Artificial intelligence software DALL-E, from startup OpenAI, will allow millions of people to create illustrations simply from words.
The startup OpenAI will open its AI software DALL-E to a million people, so they can create illustrations, simply from verbal cues, and then use them in books, brochures or on the Internet, including for commercial purposes. This computer program can create images from carefully chosen words, such as “Baobab in the costume of a businessman looking up at the sky” or “Sea otter in the style of Johannes girl with pearl earring Vermeer». The program offers many original creations and the user can then improve his selection. It was “appearance” By machine learning, that is, by ingesting an astronomical database of images with descriptions.
“DALL-E, the Artificial Intelligence (AI) system that creates photo-realistic art from natural language descriptions, is now available in beta,” The San Francisco-based startup said in a statement. She plans to invite a million people on the waiting list over the next few weeks. These users will have “From today on the right to commercialize the images they create with DALL-E, including the right to reprint and sell them”, says OpenAI, which was co-founded in 2015 by Elon Musk. president are you here He left the company in 2018.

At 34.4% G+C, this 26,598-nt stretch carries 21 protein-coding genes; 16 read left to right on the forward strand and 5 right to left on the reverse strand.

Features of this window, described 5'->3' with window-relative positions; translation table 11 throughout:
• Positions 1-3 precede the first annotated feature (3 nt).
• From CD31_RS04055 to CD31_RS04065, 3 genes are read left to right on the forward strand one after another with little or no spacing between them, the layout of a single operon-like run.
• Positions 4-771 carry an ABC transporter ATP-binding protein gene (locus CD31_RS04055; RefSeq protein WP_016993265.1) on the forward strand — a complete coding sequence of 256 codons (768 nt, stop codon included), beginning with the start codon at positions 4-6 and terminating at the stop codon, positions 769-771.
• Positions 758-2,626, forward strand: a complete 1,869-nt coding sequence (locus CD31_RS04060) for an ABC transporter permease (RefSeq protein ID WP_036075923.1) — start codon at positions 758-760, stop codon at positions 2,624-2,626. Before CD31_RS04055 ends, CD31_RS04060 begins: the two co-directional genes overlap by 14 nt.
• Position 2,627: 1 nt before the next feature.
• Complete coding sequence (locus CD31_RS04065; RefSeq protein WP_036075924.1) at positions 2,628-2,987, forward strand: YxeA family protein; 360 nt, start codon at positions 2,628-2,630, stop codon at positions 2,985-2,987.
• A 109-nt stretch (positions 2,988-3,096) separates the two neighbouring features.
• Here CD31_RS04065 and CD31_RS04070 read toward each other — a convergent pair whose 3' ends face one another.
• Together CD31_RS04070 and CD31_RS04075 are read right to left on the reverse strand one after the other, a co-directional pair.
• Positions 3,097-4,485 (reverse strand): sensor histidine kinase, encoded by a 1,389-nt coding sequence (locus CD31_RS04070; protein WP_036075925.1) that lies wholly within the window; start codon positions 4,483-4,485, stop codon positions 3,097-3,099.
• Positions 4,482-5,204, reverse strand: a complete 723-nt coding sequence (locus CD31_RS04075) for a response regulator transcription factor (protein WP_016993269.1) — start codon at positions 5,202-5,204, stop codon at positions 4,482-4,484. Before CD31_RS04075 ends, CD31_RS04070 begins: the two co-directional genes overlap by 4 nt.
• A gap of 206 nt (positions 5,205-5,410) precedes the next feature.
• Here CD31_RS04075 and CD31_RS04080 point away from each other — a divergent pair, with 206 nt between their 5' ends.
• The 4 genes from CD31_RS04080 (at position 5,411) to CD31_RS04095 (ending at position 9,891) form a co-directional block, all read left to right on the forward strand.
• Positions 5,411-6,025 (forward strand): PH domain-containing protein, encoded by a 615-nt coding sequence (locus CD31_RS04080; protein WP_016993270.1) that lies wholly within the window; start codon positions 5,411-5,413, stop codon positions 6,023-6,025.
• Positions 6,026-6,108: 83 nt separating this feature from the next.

They will initially have 50 free credits, each credit allowing them to draft an application for the program, which responds with three or four images. The company has configured the software with safeguards to prevent users from creating pornographic, violent or political content, or even deep fakes, these distorted images depicting real characters in invented situations. She also confirmed that the machine does not produce certain human biases – and that it didn’t just present white men in their fifties in response to the description. “Executive Director”.
DALL-E has already been tested by a few creators, including Austrian artist Stefan Kutzenberger, who wanted to show What would a painter have looked like Egon Schiele» If he didn’t die at the age of 28, according to a recent release from OpenAI. Karen X-Cheng, a content designer, designed the first cover of the women’s magazine in June worldwide Created by AI software. “After several hours of trying hundreds of descriptions, I finally found the right one:”Low-angle, wide-angle view of an astronaut with an athletic female body confidently advancing towards the camera on Mars in an infinite world,” she wrote on Instagram.
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